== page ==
Web Designer Goals


Website Designer


You may think that this article is bragging about gaining more than 100 customers. That is partially true. However, the intention of this article is to help you, the website designer, reach your next goal of 20, 50 or 100 customers.

Do you know what limits you from achieving your next goal?

We want to share our experience in hopes that it helps you realize what limits you are facing and how to overcome them. In the process of understanding what your limits are as a website designer, you can start your journey toward helping your customers better.

Here’s our website business story.

I remember when I began with a few customers building websites. I was reluctant to outsource and manage projects. I had no idea how to hire a salesperson. I was the single largest bottleneck in the company that I owned. Every request and support came directly to my email box. Over time I became we. We used traditional design and development tools like Fireworks and Dreamweaver. We were using financial software to track hours and send invoices. We would wait patiently, hopefully for a check in the mail. We didn’t have a successful advertising campaign. We relied solely on the traditional attraction of new clients through referrals. We failed miserably at automated marketing. All of these methods were slow and cumbersome. We concluded that we needed processes and systems to build our business.


Website Designer


Shifting our business model to subscriptions

The shift in our business model occurred when we started developing membership or plans that were subscription-based. This led us to choose specific technologies to speed up the design and development process. Creating an online referral program led us to take payments through our website. Helping customers to understand and rely upon using the support system made all the difference in quality service. The creativity and excitement were released. We began to grow again and again with each process and system we implemented. Every time we reach a plateau there was a challenge, an opportunity to analyze, change and improve who we were.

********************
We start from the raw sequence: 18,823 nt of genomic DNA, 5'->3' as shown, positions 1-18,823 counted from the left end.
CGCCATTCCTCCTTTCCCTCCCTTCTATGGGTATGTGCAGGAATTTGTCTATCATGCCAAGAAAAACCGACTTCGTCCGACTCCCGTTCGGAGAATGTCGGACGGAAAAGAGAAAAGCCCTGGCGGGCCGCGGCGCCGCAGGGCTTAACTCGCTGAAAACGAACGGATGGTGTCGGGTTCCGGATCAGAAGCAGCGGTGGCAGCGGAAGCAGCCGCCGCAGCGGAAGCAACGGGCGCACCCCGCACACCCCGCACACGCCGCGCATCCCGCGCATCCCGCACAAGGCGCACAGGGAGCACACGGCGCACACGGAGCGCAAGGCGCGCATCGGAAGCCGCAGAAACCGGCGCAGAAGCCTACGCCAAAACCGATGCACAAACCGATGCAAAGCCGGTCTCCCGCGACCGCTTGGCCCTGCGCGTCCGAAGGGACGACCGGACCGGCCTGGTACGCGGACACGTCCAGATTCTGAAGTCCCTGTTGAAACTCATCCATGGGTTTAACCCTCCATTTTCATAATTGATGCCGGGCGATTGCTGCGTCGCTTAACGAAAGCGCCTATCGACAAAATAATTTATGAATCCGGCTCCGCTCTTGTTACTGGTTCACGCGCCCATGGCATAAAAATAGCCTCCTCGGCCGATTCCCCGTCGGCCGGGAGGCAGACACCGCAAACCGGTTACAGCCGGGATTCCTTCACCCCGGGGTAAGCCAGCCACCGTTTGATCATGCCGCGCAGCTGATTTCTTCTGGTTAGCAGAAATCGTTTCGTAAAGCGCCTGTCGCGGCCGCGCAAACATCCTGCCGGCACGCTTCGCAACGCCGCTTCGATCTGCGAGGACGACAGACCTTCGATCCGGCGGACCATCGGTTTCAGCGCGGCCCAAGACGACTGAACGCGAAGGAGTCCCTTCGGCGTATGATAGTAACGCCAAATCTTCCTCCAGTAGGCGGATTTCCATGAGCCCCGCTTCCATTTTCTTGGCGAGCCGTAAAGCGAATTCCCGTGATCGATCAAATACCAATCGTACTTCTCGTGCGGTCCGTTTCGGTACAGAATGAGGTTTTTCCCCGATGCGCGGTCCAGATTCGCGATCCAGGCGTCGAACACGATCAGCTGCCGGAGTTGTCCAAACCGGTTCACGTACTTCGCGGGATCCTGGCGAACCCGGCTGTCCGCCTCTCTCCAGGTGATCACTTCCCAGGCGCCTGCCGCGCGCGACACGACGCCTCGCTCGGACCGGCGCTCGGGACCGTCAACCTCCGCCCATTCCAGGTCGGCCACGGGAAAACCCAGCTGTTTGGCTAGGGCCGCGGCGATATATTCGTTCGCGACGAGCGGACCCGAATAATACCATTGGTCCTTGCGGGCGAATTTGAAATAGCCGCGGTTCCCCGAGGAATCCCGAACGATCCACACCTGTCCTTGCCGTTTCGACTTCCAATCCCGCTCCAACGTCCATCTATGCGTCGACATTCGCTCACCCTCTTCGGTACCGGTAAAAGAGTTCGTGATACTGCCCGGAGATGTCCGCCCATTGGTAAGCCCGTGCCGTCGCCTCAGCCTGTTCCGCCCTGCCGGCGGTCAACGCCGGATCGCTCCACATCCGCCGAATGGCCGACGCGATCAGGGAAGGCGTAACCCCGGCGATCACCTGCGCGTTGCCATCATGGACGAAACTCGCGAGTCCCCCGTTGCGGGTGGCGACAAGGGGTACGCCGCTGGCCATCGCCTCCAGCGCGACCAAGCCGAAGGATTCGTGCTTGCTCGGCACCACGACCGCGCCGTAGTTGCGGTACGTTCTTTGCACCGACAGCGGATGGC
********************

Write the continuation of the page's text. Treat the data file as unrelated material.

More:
The combination of these changes in our business has overtime, allowed us to break through our limitations. As the capabilities of an individual have been transferred to a functioning and talented team, there or more opportunities for you, the website designer.

We are a local Georgia based business

Let me pause for a minute. Truefully, we began and still are a local Georgia based business. Though we have team members around the world, we are, a small business growing organically, living the American dream. We were founded in 2000, right out of art school. While most of all our friends have moved on to other things in life we are still here.

Our new mission is maintenance free WordPress.

The vision of having WordPress websites that are up-to-date, clean, and secure requires a larger team, a much larger team. WordPress is the largest widely used CMS on the planet. However, it’s also the most vulnerable to hackers. A majority of WordPress sites are out of date. This makes our mission so much larger than just building a few websites and putting food on the table.


Website Designer


I know your aggravation and pain because I have lived it for almost two decades.

They say the primary skill you need as a business owner is sales. But as a website designer all you want to do is design websites. If you do manage to sell a website then you have to manage the project and manage yourself. You have to collect all the content or, if not supplied, create the content like articles, videos, and photos. So, really as a website designer, you have to be a salesperson, project manager, accountant, and a programmer. Wow, not what I originally signed up for.